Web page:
Author Topic: Differences between modern and BP  (Read 9414 times)

northmn

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Re: Differences between modern and BP
« Reply #25 on: January 03, 2010, 08:32:14 PM »
As an aside to the crescent shaped buttplates, which I happen to really like both from an ascetic and hunting functional point of view.....I understood that their design had something to do with be able to securely place them in the stirrup of a saddle for reloading on horseback...can't point to any official document making that claim, just read / heard about that a few times over the years
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Usually form follows function or vice versa?  I have thought also the method of shooting them off the arm may have been a horseback thing.  One of the things I have also noticed is that I think there may have been a long barrel prestige.  Some of the originals I have seen documented have barrels over 4 feet long.  Personally I think that may have been a little overdone, but I can picture someone ordering one built like that kind of like a modern magnum shooter talking about his latest acquisition.  Might also be why they are still around.  It seems like the more impractical designs came along or after about 1820 give or take.  A modern gun, custom made can be designed  or built to our specs also.  You do not need to handload them either, I buy a box of shells for my daughter every now and then.  I go back to the original premise. We should appreciate our accomplishments more when we use a ML.  Dan D. showed off his buck he shot with his swivel breech on another thread.  It is not Boone and Crockett, I don't think he will argue with me on that, but it is a trophy because of the method he used to get it.

DP

451whitworth

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Re: Differences between modern and BP
« Reply #26 on: January 04, 2010, 02:20:30 AM »
i have never understood the cresent butt plate. i find them evil and think the idea of shooting it off your arm is nonsence. i have always wondered why/how they came into existence and probably will never know. they even carried over into lever guns like the 1886 and 1895 winchesters chambered for 45/70, 45/90, 50-110, and 405wcf. you can't shoot those off your arm unless you're a glutton for punishment, bruises, and torn ligaments.

roundball

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Re: Differences between modern and BP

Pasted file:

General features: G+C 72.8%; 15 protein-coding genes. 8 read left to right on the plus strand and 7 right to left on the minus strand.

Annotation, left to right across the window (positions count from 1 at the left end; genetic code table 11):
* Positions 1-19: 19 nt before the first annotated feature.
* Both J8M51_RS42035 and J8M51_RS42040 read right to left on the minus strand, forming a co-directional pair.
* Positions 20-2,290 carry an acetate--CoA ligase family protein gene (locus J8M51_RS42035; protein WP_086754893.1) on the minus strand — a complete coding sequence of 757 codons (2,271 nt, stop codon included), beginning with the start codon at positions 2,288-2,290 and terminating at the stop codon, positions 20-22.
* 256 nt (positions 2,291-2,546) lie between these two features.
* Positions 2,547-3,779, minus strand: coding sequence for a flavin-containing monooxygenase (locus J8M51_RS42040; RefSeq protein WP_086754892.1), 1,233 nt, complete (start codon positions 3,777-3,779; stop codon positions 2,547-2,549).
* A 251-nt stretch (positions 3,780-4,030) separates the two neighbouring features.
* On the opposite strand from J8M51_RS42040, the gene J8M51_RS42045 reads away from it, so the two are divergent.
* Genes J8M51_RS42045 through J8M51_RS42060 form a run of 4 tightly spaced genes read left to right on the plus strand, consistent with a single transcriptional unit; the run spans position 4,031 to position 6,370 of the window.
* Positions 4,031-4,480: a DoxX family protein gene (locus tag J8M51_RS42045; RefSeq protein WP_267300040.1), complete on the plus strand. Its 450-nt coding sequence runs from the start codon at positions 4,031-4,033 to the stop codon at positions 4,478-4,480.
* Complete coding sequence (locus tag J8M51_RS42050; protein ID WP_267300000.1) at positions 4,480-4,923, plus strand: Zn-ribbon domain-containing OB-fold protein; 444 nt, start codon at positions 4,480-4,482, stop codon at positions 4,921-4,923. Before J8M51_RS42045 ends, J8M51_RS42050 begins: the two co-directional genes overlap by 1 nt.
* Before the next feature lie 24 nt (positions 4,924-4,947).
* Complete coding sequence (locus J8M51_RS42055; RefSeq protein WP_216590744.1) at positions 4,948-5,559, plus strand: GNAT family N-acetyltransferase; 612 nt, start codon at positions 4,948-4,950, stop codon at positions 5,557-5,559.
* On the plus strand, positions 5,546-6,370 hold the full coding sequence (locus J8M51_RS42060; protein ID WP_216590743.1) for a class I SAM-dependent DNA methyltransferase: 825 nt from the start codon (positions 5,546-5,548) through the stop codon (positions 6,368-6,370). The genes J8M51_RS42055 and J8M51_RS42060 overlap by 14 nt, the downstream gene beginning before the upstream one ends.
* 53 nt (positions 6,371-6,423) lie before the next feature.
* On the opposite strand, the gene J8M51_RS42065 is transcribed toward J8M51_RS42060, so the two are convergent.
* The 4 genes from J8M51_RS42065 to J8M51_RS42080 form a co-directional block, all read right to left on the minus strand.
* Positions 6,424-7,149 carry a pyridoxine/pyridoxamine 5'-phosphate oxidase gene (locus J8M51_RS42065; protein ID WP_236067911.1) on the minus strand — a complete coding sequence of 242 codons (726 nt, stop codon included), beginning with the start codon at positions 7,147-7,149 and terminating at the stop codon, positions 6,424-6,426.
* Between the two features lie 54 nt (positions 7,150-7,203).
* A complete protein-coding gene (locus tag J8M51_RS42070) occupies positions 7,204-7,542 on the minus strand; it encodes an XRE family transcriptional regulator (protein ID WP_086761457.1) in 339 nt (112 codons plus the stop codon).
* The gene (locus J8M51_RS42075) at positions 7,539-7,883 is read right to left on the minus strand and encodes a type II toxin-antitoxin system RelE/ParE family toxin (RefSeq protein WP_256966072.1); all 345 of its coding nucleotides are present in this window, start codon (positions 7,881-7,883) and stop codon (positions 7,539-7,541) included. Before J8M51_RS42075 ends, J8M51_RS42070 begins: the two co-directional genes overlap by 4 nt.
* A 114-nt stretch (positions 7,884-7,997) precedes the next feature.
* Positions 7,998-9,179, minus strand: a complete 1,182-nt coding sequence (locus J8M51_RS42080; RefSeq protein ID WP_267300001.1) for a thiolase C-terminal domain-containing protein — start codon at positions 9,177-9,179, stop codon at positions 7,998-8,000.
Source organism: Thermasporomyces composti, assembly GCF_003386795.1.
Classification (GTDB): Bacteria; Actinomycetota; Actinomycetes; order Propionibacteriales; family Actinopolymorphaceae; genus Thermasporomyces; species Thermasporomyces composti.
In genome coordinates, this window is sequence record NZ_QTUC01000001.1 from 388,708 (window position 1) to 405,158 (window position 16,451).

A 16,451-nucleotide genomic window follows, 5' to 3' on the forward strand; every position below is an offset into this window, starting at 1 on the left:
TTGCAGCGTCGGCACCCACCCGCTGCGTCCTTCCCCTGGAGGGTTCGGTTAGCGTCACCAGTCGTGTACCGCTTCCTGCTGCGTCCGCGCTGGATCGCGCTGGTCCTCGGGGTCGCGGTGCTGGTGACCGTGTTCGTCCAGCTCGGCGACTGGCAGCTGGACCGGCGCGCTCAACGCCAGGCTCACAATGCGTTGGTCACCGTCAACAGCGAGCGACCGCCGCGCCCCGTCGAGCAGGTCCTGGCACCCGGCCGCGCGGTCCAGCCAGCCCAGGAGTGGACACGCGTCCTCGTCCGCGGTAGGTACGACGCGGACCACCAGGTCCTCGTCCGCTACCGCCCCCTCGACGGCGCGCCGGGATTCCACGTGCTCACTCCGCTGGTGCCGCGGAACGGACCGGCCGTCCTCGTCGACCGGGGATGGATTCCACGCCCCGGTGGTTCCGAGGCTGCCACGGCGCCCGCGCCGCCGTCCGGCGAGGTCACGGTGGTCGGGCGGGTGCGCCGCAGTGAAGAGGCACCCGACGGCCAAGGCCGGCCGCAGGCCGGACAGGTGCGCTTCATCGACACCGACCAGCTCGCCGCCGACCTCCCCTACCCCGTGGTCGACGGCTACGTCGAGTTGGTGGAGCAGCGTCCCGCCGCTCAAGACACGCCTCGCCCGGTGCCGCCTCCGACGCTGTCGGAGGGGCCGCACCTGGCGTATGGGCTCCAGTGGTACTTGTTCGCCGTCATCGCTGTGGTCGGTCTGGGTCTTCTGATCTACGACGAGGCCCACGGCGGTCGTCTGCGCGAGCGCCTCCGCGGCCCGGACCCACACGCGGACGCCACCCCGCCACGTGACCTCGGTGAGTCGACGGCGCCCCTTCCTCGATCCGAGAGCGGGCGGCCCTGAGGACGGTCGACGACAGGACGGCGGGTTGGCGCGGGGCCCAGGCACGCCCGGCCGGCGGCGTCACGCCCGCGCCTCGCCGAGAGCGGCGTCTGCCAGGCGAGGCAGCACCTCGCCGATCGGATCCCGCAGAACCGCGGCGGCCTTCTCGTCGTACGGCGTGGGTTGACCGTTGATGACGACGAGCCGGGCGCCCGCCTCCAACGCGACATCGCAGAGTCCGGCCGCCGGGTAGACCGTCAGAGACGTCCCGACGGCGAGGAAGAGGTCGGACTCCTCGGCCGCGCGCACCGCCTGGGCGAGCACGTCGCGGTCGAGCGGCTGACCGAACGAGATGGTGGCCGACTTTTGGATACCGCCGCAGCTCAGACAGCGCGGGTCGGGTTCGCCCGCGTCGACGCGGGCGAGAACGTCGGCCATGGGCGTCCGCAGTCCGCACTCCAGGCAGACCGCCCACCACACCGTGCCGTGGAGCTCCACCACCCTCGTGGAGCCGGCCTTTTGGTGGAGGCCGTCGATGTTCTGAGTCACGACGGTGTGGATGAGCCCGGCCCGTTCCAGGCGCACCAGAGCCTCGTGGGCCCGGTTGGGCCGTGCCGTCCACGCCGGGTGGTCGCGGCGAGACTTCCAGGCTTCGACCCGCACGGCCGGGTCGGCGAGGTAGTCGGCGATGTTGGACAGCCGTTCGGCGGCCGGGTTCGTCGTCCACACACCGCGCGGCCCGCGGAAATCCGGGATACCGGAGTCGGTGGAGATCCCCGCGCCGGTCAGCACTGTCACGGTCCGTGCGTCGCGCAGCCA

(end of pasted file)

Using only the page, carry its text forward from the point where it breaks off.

« Reply #27 on: January 04, 2010, 02:49:49 AM »
Shot thousands of shots out of cresent buttplate rifles no probelm...it mounts just on the inside part of the ball of the shoulder with the toe tucked down into the armpit...doesn't touch a thing from recoil.

The big benefit to me is that it holds the butt in place under hunting condiitions of leaning over to the right or left to shoot around a tree, etc...disappointed my new Virginia doesn't have more of a curve to it

northmn

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Re: Differences between modern and BP
« Reply #28 on: January 04, 2010, 04:26:56 PM »
Due to the relatively light weight of round ball which most of us shoot, the crescent buttplate is not so bad on our ML's  The calibers 451 mentioned really can get your attention if not proportioned correctly. I had a Marlin CB in 45-70 that I got rid of becasue it was too darned light weight even when I loaded the butt with a little lead.  The 405 in the Win 95 was notorious for being brutal.  A favorite trick of cavalry men were to load up a full loaded infantry round in a cavalry carbine 45-70 for a new recruit. The carbine round was loaded down with 55 grains of powder.  I had a 50-90 built up, but it only wieghed 9 pounds or so and it hurt to shoot.  You can get something of the same effect with the "modern" ML's  An individual mentioned shooting the Knight "magnum" 52 with a full load and stated that it was about like a 458.  The ML's with crescents were usually built quite heavy in addition to the use of lighter loads.  The buffalo runners were stated to have put a "sissy" pad on their shouder when they shot. 

DP

Daryl

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Re: Differences between modern and BP
« Reply #29 on: January 04, 2010, 06:27:30 PM »
Many hunting guns of the 18th and 19th century had proper butt shapes.  I dislike cresents on a heavy recoiler as well, and that was the reason I got rid of the .58 Hawken I had as it was just painful to shoot. I don't mind the scresent on the Tenn. rifle due to it's calibre.   These fit the pocket of the shoulder perfectly.